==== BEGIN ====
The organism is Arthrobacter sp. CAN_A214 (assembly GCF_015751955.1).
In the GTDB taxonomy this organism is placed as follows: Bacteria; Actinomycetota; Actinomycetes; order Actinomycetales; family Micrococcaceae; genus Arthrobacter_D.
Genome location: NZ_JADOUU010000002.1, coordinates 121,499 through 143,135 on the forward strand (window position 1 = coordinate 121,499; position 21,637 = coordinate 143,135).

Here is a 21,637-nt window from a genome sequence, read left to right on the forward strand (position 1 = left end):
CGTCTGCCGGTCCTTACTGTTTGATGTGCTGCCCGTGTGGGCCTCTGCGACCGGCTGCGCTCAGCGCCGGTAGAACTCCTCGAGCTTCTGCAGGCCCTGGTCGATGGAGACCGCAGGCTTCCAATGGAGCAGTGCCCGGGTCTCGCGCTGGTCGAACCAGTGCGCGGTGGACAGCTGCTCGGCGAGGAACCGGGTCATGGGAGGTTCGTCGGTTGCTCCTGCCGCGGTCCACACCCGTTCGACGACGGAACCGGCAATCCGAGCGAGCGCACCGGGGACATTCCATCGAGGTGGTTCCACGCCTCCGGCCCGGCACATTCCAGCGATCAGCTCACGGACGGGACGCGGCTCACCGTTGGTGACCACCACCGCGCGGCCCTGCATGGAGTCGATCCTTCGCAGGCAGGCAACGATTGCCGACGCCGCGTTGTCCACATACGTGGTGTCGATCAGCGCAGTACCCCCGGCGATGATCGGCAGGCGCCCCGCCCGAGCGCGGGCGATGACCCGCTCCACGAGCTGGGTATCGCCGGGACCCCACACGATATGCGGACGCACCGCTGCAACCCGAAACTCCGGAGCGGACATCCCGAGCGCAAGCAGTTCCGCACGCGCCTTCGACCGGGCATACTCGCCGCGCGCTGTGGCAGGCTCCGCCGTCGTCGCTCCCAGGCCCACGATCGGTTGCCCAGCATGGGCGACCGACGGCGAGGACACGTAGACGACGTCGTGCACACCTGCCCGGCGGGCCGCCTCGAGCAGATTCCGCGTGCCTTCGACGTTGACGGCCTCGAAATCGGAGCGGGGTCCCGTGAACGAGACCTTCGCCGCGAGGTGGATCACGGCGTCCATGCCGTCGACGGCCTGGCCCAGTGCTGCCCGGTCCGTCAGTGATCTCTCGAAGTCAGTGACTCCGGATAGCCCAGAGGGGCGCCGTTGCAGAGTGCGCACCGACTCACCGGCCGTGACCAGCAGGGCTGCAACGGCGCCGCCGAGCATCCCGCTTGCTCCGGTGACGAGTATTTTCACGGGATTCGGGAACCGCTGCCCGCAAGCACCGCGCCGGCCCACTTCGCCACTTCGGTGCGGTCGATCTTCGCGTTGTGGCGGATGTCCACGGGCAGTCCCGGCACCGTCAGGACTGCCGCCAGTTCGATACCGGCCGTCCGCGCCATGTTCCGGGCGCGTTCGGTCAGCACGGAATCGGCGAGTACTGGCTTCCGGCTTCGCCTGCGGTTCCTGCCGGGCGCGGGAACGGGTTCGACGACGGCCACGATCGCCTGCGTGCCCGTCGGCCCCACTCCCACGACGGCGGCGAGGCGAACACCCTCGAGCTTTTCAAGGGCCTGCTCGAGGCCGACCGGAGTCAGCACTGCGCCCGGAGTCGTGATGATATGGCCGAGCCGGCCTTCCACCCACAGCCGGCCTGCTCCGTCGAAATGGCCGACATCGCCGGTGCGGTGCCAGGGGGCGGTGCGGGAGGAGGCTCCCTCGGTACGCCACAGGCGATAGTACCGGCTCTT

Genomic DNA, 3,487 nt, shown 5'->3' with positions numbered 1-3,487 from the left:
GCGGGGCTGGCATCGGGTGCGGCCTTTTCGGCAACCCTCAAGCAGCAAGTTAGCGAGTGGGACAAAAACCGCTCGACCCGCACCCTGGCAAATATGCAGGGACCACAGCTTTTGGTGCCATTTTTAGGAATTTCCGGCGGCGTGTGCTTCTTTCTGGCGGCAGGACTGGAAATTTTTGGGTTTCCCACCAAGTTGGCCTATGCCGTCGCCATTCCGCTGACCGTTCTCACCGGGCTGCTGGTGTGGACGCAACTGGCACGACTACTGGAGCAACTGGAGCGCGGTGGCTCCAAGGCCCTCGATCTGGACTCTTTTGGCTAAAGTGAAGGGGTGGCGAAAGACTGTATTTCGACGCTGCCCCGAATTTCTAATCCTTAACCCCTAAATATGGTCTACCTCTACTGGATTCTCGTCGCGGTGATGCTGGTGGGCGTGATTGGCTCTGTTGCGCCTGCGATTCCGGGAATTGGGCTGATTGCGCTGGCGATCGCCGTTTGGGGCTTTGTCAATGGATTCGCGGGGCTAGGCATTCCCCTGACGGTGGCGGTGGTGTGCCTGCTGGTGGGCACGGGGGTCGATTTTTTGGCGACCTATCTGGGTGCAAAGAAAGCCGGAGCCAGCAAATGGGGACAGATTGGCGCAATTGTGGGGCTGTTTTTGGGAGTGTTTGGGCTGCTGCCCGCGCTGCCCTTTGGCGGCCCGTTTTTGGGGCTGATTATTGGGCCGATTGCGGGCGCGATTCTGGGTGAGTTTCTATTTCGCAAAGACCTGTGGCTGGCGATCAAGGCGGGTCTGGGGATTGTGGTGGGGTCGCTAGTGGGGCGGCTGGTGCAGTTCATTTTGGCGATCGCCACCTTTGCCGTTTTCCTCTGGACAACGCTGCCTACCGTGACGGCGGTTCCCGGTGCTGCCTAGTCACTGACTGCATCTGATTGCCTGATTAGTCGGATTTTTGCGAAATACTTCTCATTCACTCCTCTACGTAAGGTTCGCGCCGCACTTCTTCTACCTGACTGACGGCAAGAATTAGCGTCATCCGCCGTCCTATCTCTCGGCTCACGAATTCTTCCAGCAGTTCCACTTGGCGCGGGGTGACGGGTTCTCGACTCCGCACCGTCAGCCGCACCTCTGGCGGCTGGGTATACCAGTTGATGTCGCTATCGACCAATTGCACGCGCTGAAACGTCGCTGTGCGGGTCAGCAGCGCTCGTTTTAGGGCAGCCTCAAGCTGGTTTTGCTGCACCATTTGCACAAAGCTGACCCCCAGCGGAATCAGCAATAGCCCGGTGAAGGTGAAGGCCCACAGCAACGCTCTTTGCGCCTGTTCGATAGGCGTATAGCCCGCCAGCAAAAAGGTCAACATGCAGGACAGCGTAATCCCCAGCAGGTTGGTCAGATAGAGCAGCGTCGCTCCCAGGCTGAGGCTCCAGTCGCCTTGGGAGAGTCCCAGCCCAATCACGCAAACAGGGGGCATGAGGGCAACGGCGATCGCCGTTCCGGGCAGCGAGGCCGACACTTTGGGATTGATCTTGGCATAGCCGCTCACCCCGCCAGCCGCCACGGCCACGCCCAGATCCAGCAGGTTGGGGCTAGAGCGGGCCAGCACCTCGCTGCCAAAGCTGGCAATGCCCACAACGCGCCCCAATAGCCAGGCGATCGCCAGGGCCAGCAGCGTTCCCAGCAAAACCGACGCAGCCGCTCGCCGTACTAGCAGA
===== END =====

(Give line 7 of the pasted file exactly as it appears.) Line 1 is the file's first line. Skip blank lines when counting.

GCGGGGCTGGCATCGGGTGCGGCCTTTTCGGCAACCCTCAAGCAGCAAGTTAGCGAGTGGGACAAAAACCGCTCGACCCGCACCCTGGCAAATATGCAGGGACCACAGCTTTTGGTGCCATTTTTAGGAATTTCCGGCGGCGTGTGCTTCTTTCTGGCGGCAGGACTGGAAATTTTTGGGTTTCCCACCAAGTTGGCCTATGCCGTCGCCATTCCGCTGACCGTTCTCACCGGGCTGCTGGTGTGGACGCAACTGGCACGACTACTGGAGCAACTGGAGCGCGGTGGCTCCAAGGCCCTCGATCTGGACTCTTTTGGCTAAAGTGAAGGGGTGGCGAAAGACTGTATTTCGACGCTGCCCCGAATTTCTAATCCTTAACCCCTAAATATGGTCTACCTCTACTGGATTCTCGTCGCGGTGATGCTGGTGGGCGTGATTGGCTCTGTTGCGCCTGCGATTCCGGGAATTGGGCTGATTGCGCTGGCGATCGCCGTTTGGGGCTTTGTCAATGGATTCGCGGGGCTAGGCATTCCCCTGACGGTGGCGGTGGTGTGCCTGCTGGTGGGCACGGGGGTCGATTTTTTGGCGACCTATCTGGGTGCAAAGAAAGCCGGAGCCAGCAAATGGGGACAGATTGGCGCAATTGTGGGGCTGTTTTTGGGAGTGTTTGGGCTGCTGCCCGCGCTGCCCTTTGGCGGCCCGTTTTTGGGGCTGATTATTGGGCCGATTGCGGGCGCGATTCTGGGTGAGTTTCTATTTCGCAAAGACCTGTGGCTGGCGATCAAGGCGGGTCTGGGGATTGTGGTGGGGTCGCTAGTGGGGCGGCTGGTGCAGTTCATTTTGGCGATCGCCACCTTTGCCGTTTTCCTCTGGACAACGCTGCCTACCGTGACGGCGGTTCCCGGTGCTGCCTAGTCACTGACTGCATCTGATTGCCTGATTAGTCGGATTTTTGCGAAATACTTCTCATTCACTCCTCTACGTAAGGTTCGCGCCGCACTTCTTCTACCTGACTGACGGCAAGAATTAGCGTCATCCGCCGTCCTATCTCTCGGCTCACGAATTCTTCCAGCAGTTCCACTTGGCGCGGGGTGACGGGTTCTCGACTCCGCACCGTCAGCCGCACCTCTGGCGGCTGGGTATACCAGTTGATGTCGCTATCGACCAATTGCACGCGCTGAAACGTCGCTGTGCGGGTCAGCAGCGCTCGTTTTAGGGCAGCCTCAAGCTGGTTTTGCTGCACCATTTGCACAAAGCTGACCCCCAGCGGAATCAGCAATAGCCCGGTGAAGGTGAAGGCCCACAGCAACGCTCTTTGCGCCTGTTCGATAGGCGTATAGCCCGCCAGCAAAAAGGTCAACATGCAGGACAGCGTAATCCCCAGCAGGTTGGTCAGATAGAGCAGCGTCGCTCCCAGGCTGAGGCTCCAGTCGCCTTGGGAGAGTCCCAGCCCAATCACGCAAACAGGGGGCATGAGGGCAACGGCGATCGCCGTTCCGGGCAGCGAGGCCGACACTTTGGGATTGATCTTGGCATAGCCGCTCACCCCGCCAGCCGCCACGGCCACGCCCAGATCCAGCAGGTTGGGGCTAGAGCGGGCCAGCACCTCGCTGCCAAAGCTGGCAATGCCCACAACGCGCCCCAATAGCCAGGCGATCGCCAGGGCCAGCAGCGTTCCCAGCAAAACCGACGCAGCCGCTCGCCGTACTAGCAGA